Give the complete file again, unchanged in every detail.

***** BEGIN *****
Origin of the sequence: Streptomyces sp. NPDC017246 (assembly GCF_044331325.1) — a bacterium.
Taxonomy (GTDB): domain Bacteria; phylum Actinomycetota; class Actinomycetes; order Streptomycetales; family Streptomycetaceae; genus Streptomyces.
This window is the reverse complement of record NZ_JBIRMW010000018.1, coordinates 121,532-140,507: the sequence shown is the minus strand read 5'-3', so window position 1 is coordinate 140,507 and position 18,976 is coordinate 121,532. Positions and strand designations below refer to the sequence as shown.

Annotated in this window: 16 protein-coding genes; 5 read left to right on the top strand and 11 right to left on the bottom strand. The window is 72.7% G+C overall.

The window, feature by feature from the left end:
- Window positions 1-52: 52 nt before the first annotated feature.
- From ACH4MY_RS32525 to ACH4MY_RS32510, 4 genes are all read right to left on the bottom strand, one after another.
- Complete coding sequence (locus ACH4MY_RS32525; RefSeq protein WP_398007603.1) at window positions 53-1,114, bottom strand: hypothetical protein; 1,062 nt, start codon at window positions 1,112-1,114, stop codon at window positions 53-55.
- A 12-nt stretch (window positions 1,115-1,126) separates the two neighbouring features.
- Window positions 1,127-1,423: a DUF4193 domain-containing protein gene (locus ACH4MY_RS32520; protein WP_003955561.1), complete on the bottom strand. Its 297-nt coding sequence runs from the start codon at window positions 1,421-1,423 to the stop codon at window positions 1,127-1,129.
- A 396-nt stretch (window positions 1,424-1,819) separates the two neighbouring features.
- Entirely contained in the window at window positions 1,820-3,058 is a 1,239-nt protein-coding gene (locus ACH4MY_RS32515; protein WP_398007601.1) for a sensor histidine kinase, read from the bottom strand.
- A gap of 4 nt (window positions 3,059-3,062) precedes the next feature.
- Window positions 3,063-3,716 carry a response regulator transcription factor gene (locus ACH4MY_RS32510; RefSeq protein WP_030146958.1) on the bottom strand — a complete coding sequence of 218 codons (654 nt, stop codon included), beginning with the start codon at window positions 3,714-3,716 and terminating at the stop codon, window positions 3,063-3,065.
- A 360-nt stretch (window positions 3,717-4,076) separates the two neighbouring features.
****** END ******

Origin of the sequence: Streptomyces sp. NPDC017246 (assembly GCF_044331325.1) — a bacterium.
Taxonomy (GTDB): domain Bacteria; phylum Actinomycetota; class Actinomycetes; order Streptomycetales; family Streptomycetaceae; genus Streptomyces.
This window is the reverse complement of record NZ_JBIRMW010000018.1, coordinates 121,532-140,507: the sequence shown is the minus strand read 5'-3', so window position 1 is coordinate 140,507 and position 18,976 is coordinate 121,532. Positions and strand designations below refer to the sequence as shown.

Annotated in this window: 16 protein-coding genes; 5 read left to right on the top strand and 11 right to left on the bottom strand. The window is 72.7% G+C overall.

The window, feature by feature from the left end:
- Window positions 1-52: 52 nt before the first annotated feature.
- From ACH4MY_RS32525 to ACH4MY_RS32510, 4 genes are all read right to left on the bottom strand, one after another.
- Complete coding sequence (locus ACH4MY_RS32525; RefSeq protein WP_398007603.1) at window positions 53-1,114, bottom strand: hypothetical protein; 1,062 nt, start codon at window positions 1,112-1,114, stop codon at window positions 53-55.
- A 12-nt stretch (window positions 1,115-1,126) separates the two neighbouring features.
- Window positions 1,127-1,423: a DUF4193 domain-containing protein gene (locus ACH4MY_RS32520; protein WP_003955561.1), complete on the bottom strand. Its 297-nt coding sequence runs from the start codon at window positions 1,421-1,423 to the stop codon at window positions 1,127-1,129.
- A 396-nt stretch (window positions 1,424-1,819) separates the two neighbouring features.
- Entirely contained in the window at window positions 1,820-3,058 is a 1,239-nt protein-coding gene (locus ACH4MY_RS32515; protein WP_398007601.1) for a sensor histidine kinase, read from the bottom strand.
- A gap of 4 nt (window positions 3,059-3,062) precedes the next feature.
- Window positions 3,063-3,716 carry a response regulator transcription factor gene (locus ACH4MY_RS32510; RefSeq protein WP_030146958.1) on the bottom strand — a complete coding sequence of 218 codons (654 nt, stop codon included), beginning with the start codon at window positions 3,714-3,716 and terminating at the stop codon, window positions 3,063-3,065.
- A 360-nt stretch (window positions 3,717-4,076) separates the two neighbouring features.